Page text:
Ever since Rick Lombardo took the reigns and imprinted his vision on the San Jose Repertory Theatre, the performance center has had excellent seasons. But until recently, a behind-the-scenes drama was playing out—one that would test Lombardo, Managing Director Nick Nichols and the Rep’s Board.
Every winter, Oakland A’s general manager Billy Beane has one hand perpetually tied behind his back, as he tries to rebuild his rosters for the following season. Frugal ownership, a decrepit stadium, and multiple run-ins with raw sewage make the A’s one of the least desirable Major League Baseball landing spots for top free agents. So, Beane, the man profiled in Michael Lewis’ bestseller Moneyball, does his best to cobble together lineups with bargain basement prospects and aging journeymen. And because he’s exceptionally good at his job—and a little lucky—he manages to field competitive teams year after year. The city of San Jose faces similar obstacles in recruiting and retaining the best and brightest minds to run the day-to-day operations of America’s 10th largest metropolis.
Following a closed session meeting for the City Council on Tuesday morning, San Jose City Manager Debra Figone announced that Ed Shikada will take over her role when she retires in December.
The county Board of Supervisors on Tuesday will decide how to allocate a third of this year’s Measure A revenue, or $15.3 million. They’re expected to spend the bulk of it on affordable housing and healthcare for the uninsured. Other items on the include guidelines for a 55-acre civic center in downtown San Jose, rapid re-housing for the homeless and downsizing a tobacco prevention and control program.
The government shutdown may be over, but the Republican-fueled hits keep on coming—especially for Silicon Valley’s most vulnerable citizens. Starting Nov. 1, extra funding provided by the American Recovery Act, President Obama’s 2009 economic stimulus package, expire. As a result, people who rely on rely on food stamps, officially known as the Supplemental Nutrition Assistance Program (SNAP), or CalFresh in California, will see their benefits decrease. In addition, the U.S. House of Representatives approved a bill last month that would cut $40 billion from the program over the next decade—resulting in 3.8 million people getting kicked off the program next year, the Congressional Budget Office estimates.
CFOs are dropping like flies—well, not this Fly—over at the County of Santa Clara offices. Last Friday marked the final hurrah in the tenure of Dave McGrew, the chief financial officer of Valley Medical Center (VMC) since August 2011. Word is McGrew was placed on administrative leave a couple weeks prior to his sayonara. While McGrew trotted out the boilerplate goodbye in an email to staff, citing a need for more time with his family, his admin leave was not voluntary, according to sources in the county. David Claude, the director of general accounting, will take over as interim CFO, which means the county now has temps staffing its two most important finance positions.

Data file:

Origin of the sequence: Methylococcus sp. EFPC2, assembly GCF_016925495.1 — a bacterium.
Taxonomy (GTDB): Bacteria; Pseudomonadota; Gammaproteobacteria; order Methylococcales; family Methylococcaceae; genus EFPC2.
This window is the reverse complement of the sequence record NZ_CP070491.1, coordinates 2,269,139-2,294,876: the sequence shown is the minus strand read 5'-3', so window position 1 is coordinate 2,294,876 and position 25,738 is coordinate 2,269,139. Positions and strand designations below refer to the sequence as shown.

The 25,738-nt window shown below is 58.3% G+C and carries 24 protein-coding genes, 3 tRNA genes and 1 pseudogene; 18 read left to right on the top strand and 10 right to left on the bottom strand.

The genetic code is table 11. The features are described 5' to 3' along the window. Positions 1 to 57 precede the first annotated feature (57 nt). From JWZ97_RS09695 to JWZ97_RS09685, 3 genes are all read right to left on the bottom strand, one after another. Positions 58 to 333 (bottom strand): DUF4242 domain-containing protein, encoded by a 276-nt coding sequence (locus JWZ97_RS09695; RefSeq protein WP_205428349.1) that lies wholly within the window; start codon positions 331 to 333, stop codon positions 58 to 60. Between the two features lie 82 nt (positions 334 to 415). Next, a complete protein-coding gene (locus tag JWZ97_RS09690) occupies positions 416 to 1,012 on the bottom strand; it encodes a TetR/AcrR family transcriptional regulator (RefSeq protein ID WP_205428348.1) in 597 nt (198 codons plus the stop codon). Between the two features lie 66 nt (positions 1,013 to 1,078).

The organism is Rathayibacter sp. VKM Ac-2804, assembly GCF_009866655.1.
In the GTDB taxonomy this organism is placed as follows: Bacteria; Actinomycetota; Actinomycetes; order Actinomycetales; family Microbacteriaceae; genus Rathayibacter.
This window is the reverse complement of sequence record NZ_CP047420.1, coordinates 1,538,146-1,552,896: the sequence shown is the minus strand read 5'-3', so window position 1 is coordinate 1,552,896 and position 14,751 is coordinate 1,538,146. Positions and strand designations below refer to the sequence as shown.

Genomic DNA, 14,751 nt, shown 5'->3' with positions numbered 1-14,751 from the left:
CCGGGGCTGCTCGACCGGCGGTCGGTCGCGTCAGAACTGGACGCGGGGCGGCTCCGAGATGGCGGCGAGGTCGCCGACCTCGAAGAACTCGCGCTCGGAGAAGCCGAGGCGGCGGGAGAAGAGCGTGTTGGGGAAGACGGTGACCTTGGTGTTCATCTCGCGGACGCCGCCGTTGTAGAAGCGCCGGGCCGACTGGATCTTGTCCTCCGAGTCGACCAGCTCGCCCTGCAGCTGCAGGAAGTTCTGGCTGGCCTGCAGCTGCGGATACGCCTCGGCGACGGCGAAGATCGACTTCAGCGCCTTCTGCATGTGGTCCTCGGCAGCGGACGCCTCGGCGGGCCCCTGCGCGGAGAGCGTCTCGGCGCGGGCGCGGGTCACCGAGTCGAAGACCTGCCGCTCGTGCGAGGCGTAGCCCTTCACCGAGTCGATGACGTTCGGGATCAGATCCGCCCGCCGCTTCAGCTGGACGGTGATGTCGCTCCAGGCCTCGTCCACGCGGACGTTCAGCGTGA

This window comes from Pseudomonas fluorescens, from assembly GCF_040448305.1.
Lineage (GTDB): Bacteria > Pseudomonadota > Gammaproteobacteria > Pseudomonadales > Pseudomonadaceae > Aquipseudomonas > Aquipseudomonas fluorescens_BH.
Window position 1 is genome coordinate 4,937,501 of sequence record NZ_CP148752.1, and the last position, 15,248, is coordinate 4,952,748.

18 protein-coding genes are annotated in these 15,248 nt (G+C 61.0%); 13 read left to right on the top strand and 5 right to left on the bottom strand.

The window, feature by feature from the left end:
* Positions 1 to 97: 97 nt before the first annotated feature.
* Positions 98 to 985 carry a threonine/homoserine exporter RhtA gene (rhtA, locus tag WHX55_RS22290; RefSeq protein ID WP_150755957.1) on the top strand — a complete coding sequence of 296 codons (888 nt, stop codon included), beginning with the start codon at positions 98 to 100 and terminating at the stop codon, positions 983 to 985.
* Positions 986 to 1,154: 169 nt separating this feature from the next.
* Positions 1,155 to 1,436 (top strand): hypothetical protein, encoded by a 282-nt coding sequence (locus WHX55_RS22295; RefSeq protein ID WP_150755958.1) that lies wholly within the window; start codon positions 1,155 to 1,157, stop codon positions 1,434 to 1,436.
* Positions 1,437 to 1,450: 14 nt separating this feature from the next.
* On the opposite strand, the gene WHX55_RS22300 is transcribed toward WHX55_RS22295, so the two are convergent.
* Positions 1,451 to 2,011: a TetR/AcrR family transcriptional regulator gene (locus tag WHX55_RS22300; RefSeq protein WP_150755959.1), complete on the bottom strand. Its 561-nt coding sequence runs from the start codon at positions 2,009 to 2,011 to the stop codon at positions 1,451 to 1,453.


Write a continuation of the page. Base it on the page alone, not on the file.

San Jose Mayor Chuck Reed on Tuesday filed to put a polarizing state constitutional amendment on the November 2014 ballot that would allow government agencies to dial down public pension benefits. If voters OK the Pension Reform Act of 2014, it would change the state constitution to empower government agencies to negotiate existing employees’ pension and retiree healthcare going forward.
Almost two weeks into the federal government shutdown, there are still 800,000 employees sitting at home, waiting for Congress to approve a budget and allow them to get back to work. Meanwhile, members of Congress have not had any hold placed on their paychecks, and a growing number of people are not happy about it.
The Emerald Isle is calling. Ten San Jose officials will fly this week to Dublin, Ireland, for the bi-annual “Sister City” trip, which is basically a pub crawl disguised as a city-sponsored economic development junket. Among the lucky 10 are four councilmembers (Xavier Campos, Rose Herrera, Ash Kalra and Johnny Khamis); three department heads (budget director Jennifer Maguire; Joe Hedges, of economic development; and environmental services’ Kerrie Romanow); two council chiefs of staff (Shane Patrick Connolly, for Khamis; and Mary Anne Groen, for Herrera); and one soon-to-retire city manager, Debra Figone. If that seems like overkill, well, it is.
City Manager Debra Figone’s annual budget performance review, which will go before the City Council on Tuesday, shows that 2012-13 revenue totaled $2.29 billion, about 1.2 percent ($28.6 million) below the budgeted estimate. Other items on Tuesday’s agenda include Xavier Campos hosting a gun buyback at a District 5 church, Kansen Chu pushing a solar panel incentive program and a semi-annual review of city audits.